"It's about volume, getting more customers, and cross-selling other products," Bell said in an interview.

Still, creating a portfolio of stock slivers is at once a complex strategy and one intended to capture newer investors. 

"On the one hand, you have to be sophisticated just to know that this product exists, but on the other hand, they are trying to get younger investors to be involved," Bell said.

Fractional shares at firms of all sizes

Allowing investors the chance to buy portions of stocks is not entirely new. Many firms already offer the feature in the form of dividend reinvestment programs (DRIPs), which allow shareholders to reinvest their holdings' dividends into additional or fractional shares.

M1 Finance was one of the first adopters of fractional share trading, offering it when the fintech launched in September 2016. More than three years later, it has grown to be one of the largest fractional share utilizers in the marketplace, Brian Barnes, M1's founder and CEO, told Business Insider. 

The Chicago-based startup, which averages 250,000 customer transactions a day, encourages customers to think of their portfolios in terms of percentages of different stocks as opposed to buying and selling specific shares. 

"Don't care about price-per-share. Care about the value of the company and what portion of it is represented in your portfolio," Barnes said. 

For Barnes, fractional share trading is about more than simply being able to afford stocks that might be out of a customer's price range. 

Instead, he believes the approach is a good way to cater to customers' behaviors. Investments aren't typically one-off events, Barnes said. Instead, people are more likely to continue to put money into their portfolio, treating it like a monthly subscription service.

"The ongoing $500 every two weeks is just a smaller dollar amount, and being able to divvy that into the right amount of securities and across many securities, you sort of need fractionalization to support that," Barnes said.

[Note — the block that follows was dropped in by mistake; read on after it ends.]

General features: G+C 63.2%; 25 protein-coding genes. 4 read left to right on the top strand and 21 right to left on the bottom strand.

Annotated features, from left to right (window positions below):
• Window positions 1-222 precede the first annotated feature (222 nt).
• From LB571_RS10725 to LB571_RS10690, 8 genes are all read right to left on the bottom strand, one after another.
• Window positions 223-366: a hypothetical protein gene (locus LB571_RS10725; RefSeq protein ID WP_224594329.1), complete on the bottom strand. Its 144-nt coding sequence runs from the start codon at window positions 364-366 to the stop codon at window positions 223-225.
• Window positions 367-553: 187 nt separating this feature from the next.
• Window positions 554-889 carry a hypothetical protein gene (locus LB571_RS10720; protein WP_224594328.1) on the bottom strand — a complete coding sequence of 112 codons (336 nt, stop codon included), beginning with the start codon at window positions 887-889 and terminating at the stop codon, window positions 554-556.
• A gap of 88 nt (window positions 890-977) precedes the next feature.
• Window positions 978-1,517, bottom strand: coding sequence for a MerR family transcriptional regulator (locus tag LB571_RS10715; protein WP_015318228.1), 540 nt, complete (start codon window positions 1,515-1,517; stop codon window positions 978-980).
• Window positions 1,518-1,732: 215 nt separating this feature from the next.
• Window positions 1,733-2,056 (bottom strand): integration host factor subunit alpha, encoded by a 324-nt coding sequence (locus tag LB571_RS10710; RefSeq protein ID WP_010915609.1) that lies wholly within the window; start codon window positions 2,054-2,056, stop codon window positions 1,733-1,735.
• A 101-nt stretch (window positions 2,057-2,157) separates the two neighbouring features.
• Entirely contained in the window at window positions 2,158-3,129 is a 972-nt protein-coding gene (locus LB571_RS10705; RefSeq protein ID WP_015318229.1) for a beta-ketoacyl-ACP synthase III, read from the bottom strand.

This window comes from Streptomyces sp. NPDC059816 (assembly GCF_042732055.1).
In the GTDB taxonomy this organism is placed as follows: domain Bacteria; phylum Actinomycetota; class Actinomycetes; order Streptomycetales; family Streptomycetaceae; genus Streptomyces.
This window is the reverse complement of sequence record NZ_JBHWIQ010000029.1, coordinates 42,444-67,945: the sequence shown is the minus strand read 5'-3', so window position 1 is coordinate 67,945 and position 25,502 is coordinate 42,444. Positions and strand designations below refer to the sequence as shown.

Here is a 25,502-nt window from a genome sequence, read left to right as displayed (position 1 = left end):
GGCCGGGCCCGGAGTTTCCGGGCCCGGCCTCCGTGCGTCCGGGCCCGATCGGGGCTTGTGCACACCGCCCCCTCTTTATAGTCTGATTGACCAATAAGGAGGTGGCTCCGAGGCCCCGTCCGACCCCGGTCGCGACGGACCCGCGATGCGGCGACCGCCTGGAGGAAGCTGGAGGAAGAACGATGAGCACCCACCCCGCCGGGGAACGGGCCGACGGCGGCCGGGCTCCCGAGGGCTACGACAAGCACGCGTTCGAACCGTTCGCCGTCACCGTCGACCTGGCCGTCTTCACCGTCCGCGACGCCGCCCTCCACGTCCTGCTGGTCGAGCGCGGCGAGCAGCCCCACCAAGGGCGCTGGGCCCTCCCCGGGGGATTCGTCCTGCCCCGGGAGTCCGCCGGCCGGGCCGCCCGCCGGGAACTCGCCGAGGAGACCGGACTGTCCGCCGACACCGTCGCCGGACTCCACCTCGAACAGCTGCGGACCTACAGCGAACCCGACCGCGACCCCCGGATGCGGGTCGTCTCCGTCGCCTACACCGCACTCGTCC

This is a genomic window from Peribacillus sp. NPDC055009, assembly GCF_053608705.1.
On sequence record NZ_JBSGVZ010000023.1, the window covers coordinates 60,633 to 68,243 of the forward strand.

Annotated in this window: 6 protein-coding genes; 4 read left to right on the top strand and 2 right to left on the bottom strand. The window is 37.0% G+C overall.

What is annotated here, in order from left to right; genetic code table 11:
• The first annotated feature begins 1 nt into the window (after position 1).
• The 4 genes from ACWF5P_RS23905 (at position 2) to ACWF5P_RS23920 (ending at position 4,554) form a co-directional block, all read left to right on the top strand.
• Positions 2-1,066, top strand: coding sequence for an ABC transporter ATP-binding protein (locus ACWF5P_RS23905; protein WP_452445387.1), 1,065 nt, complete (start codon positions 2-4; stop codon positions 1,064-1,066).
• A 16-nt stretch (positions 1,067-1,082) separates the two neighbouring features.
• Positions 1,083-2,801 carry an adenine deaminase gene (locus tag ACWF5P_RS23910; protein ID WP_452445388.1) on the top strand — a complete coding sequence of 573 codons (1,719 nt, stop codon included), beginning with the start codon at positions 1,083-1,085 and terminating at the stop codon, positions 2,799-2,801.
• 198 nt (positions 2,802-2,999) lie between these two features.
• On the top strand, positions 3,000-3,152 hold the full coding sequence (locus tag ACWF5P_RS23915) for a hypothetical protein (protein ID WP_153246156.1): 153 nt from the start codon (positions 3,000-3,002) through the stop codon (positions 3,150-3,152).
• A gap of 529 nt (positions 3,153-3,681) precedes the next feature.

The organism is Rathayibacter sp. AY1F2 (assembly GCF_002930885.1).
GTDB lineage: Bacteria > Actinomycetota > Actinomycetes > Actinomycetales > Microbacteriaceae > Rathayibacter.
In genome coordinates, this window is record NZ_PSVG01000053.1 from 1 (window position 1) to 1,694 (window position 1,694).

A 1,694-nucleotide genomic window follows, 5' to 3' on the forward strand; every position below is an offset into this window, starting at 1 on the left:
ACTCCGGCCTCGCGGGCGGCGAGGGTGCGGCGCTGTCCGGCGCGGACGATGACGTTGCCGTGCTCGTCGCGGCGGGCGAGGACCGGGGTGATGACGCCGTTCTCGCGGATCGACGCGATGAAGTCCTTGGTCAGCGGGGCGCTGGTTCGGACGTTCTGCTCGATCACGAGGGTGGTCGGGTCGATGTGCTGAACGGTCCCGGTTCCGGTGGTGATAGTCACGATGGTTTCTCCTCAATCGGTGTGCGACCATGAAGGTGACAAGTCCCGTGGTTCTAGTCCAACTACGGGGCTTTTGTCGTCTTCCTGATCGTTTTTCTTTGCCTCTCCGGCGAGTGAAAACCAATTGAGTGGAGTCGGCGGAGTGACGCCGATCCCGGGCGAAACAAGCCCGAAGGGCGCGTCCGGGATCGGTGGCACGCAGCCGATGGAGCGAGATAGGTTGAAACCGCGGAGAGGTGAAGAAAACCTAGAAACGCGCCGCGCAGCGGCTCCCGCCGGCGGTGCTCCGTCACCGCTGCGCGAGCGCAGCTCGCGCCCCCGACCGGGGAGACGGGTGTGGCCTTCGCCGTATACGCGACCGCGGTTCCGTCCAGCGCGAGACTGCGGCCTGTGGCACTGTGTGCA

The digital personal finance company SoFi launched a fractional share program for customers last summer with a $1 minimum, though it offers access to only around 50 different stocks and exchange-traded funds.

Since going live, 51% of all trades on SoFi Invest are fractional, according to data provided by the company, and 78% of customers' first trades are fractional. 

The investing app Stash introduced single-stock fractional trades in February 2018 — and has offered fractional trading with exchange-traded funds since the app's launch in October 2015 — while JPMorgan's YouInvest launched fractional trading in November 2019. 

Others were earlier to offer the program to customers. Invstr, an app with 500,000 users that offers fractional trading through the fintech DriveWealth, launched the feature in 2017. 

Acorns, the micro-investing app, launched in 2014 with fractional ownership as a key part of its offering — though its pre-selected securities differ from other self-directed platforms that place the ability to stock-pick in users' hands. Still, it's marketed toward a younger investor. 

"Investing can seem like an intimidating act of adulting, especially when buying even a single share of certain companies can require hundreds of dollars," the company said in a recent blog post. "Enter: fractional shares." 

But some firms have recently renewed interest with announcements to push into the space. And much like when they made the cuts to zero commissions, they have all tended to make announcements together.